The Mute Story of November

Living as if every moment announced a beloved
and it does

Then the bleeding-off

Maybe you are the sea to me, or me to you
A reasonable enough supposition

Can’t you see, I’m busy

Gingko leaves at my feet
A flood of questing yellow

They say that everything that is growing
will stop growing soon, maybe

this weekend, the first deep freeze
The season of falling

will give way to the season
of brittle upturned sticks

Who cares, it’s all equally gorgeous
and last night, a lunar eclipse

Immaculate white moving in and out
of a rusty red rind, I pulled

a sheet of Plexiglas over
the hole in the roof

so I could watch it from inside the boat
The boat from which we ride the sky

Nothing can go wrong, do you understand
Nothing can ever go wrong

This is what happens when you cease
your management

The blue and gold of the morning
just appear on the sidewalk, ongoing drift

of garbage, a tire is good to sit in
A window pane may flake in the wind

The mute story of November

I don’t even have to steal
your words, you give them to me for free

So strange to know that you can and cannot hurt me
My heart just can’t break any more, now that

it has changed substance, is full
of fluid and fire and air and turning

like a little wheel in its broth

And I can and cannot hurt you either, now that
I am utterly virginal, preposterous

as that may sound, it’s also true
Sometimes you get to start anew

The pages of my book wet and limpid
with tea, on a Sunday, the spidery plants

reaching haphazardly in all directions
from their dilapidated mobile, it’s part

of the magic here, and the painted green
cement floor. What part of this autonomy

am I not supposed to like?; I too have been
much lonelier. Maybe in eleven rooms

you’ll find some sort of home, or base, it’s like
there’s this enormous surplus of feelings and/or words

and we prick at the tarp, letting little pinwheels of light come in
but never really touching the source

So little time, really, we’ve eaten some food, slept badly
swam in jumbled waters, very little coming

I don’t even know you, shadowed by the knowing
The knowing that has nothing to do

with life-stories, their wicked specificity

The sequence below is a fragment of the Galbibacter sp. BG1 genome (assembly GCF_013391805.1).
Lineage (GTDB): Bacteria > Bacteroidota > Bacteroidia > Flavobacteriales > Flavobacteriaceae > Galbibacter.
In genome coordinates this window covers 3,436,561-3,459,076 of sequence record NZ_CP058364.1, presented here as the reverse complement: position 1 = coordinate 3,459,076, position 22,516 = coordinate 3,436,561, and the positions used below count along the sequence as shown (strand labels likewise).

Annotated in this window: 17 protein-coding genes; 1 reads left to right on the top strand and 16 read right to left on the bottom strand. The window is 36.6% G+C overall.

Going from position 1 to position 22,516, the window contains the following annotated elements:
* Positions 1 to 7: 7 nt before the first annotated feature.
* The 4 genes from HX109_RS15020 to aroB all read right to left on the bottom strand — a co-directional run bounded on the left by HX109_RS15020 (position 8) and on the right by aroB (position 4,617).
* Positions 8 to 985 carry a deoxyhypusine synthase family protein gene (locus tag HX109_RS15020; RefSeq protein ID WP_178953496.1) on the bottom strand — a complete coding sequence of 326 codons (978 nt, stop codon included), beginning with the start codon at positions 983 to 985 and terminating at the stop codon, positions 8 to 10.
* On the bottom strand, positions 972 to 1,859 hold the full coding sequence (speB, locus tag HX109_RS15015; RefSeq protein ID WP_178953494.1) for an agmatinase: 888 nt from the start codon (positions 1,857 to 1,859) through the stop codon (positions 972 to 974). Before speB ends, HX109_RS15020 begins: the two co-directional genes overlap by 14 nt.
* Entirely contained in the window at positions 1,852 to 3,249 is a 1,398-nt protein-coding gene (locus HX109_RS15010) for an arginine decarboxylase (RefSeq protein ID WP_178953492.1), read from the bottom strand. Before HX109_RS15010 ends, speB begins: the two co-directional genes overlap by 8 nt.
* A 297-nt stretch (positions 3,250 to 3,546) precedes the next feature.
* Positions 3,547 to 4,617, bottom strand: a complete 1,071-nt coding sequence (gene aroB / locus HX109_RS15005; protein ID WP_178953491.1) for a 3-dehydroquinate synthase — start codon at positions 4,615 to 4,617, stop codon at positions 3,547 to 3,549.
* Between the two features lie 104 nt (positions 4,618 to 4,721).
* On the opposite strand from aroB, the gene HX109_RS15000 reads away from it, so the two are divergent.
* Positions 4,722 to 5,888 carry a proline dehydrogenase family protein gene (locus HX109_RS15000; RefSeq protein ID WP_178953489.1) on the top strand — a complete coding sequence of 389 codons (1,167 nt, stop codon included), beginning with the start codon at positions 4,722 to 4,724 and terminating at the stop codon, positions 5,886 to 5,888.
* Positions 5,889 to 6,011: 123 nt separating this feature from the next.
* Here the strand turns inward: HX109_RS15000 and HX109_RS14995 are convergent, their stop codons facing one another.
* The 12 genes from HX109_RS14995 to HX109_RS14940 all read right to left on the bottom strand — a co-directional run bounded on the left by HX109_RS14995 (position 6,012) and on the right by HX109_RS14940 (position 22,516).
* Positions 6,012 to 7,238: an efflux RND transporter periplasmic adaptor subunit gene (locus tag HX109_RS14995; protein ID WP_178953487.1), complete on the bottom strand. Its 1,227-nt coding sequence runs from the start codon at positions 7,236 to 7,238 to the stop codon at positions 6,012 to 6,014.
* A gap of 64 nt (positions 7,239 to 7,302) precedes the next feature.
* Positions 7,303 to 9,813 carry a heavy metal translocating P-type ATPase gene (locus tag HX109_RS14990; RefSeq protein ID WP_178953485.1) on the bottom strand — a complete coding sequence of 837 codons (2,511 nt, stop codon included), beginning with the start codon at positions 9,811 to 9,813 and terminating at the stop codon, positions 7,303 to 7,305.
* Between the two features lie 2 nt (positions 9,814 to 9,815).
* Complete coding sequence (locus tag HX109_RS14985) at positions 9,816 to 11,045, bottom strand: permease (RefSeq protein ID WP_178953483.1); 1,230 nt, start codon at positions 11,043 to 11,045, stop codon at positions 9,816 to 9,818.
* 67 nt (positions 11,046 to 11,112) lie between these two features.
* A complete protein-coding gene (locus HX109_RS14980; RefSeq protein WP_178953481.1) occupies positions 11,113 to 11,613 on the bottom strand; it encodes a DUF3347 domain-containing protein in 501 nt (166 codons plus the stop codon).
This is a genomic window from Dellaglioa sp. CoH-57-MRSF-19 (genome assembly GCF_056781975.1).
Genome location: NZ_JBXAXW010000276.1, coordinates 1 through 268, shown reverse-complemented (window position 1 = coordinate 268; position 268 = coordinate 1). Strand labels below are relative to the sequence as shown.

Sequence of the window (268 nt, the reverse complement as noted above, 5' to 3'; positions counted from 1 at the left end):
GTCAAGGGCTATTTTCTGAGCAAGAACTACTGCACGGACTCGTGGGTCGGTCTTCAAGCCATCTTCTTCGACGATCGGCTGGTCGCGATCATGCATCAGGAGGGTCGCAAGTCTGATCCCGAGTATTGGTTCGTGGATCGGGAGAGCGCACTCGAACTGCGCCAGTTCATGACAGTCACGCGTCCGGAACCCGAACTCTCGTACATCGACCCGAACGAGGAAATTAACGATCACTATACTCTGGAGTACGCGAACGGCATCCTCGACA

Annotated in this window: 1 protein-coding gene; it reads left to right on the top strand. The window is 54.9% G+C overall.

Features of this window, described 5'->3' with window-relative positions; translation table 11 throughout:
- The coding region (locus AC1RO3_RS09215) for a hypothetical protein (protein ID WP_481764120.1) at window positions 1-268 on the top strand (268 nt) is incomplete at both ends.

Sometimes my speech moves so fast inside me

before it hatches, and I know I’m about to flop over
into tongues, but I don’t care: this is the speed

at which I run, and you run fast, too, so I let you
touch me with one hand while the other steers a car

through midtown Manhattan, it’s almost as if
none of this has ever happened, it just shines

then gets enclosed in an envelope decorated with faded blue stamps
from the Belgian Congo. It’s such a relief

when tears come from the cold, like yesterday
on River Street, all the men lined up in their idling cars

by the power plant, what are they waiting for?
With all due humility, I have to say

I know it now, or it knows me
the peace-feeling

that stays even as the body races and pants
above or along it, when the team suddenly does

a jazz square in unison, when a dream repeals
an impediment overnight, when the whole world

The whole world is strobing

Here’s what happens when you don’t do your dry cleaning for a month: yesterday I looked like an angry German nanny, today I look like a sugar cane farmer on a french Polynesian Island.


You don’t know anyone at the party, so you don’t want to go. You don’t like cottage cheese, so you haven’t eaten it in years. This is your choice, of course, but don’t kid yourself: it’s also the flinch. Your personality is not set in stone. You may think a morning coffee is the most enjoyable thing in the world, but it’s really just a habit. Thirty days without it, and you would be fine. You think you have a soul mate, but in fact you could have had any number of spouses. You would have evolved differently, but been just as happy.
You can change what you want about yourself at any time. You see yourself as someone who can’t write or play an instrument, who gives in to temptation or makes bad decisions, but that’s really not you. It’s not ingrained. It’s not your personality. Your personality is something else, something deeper than just preferences, and these details on the surface, you can change anytime you like.

If it is useful to do so, you must abandon your identity and start again. Sometimes, it’s the only way.

Set fire to your old self. It’s not needed here. It’s too busy shopping, gossiping about others, and watching days go by and asking why you haven’t gotten as far as you’d like. This old self will die and be forgotten by all but family, and replaced by someone who makes a difference.

Your new self is not like that. Your new self is the Great Chicago Fire—overwhelming, overpowering, and destroying everything that isn’t necessary.

Julien Smith, The Flinch

I’m feeling so drained. Like something is feeding off of me. Time to protect my energy.


I frequently write about love and therefore about jealousy. It’s part of the deal; it’s what comes with love, for most people, in most societies. Of course, it’s also dramatic, and therefore novelistically attractive, because it’s frequently irrational, unfair, boundless, obsessing and horrible for all parties. It’s the moment when something deeply primitive breaks the surface of our supposedly grown-up lives—the crocodile’s snout in the lily pond. Irresistible.

-Julian Barnes in The Art of Fiction, No. 165, Paris Review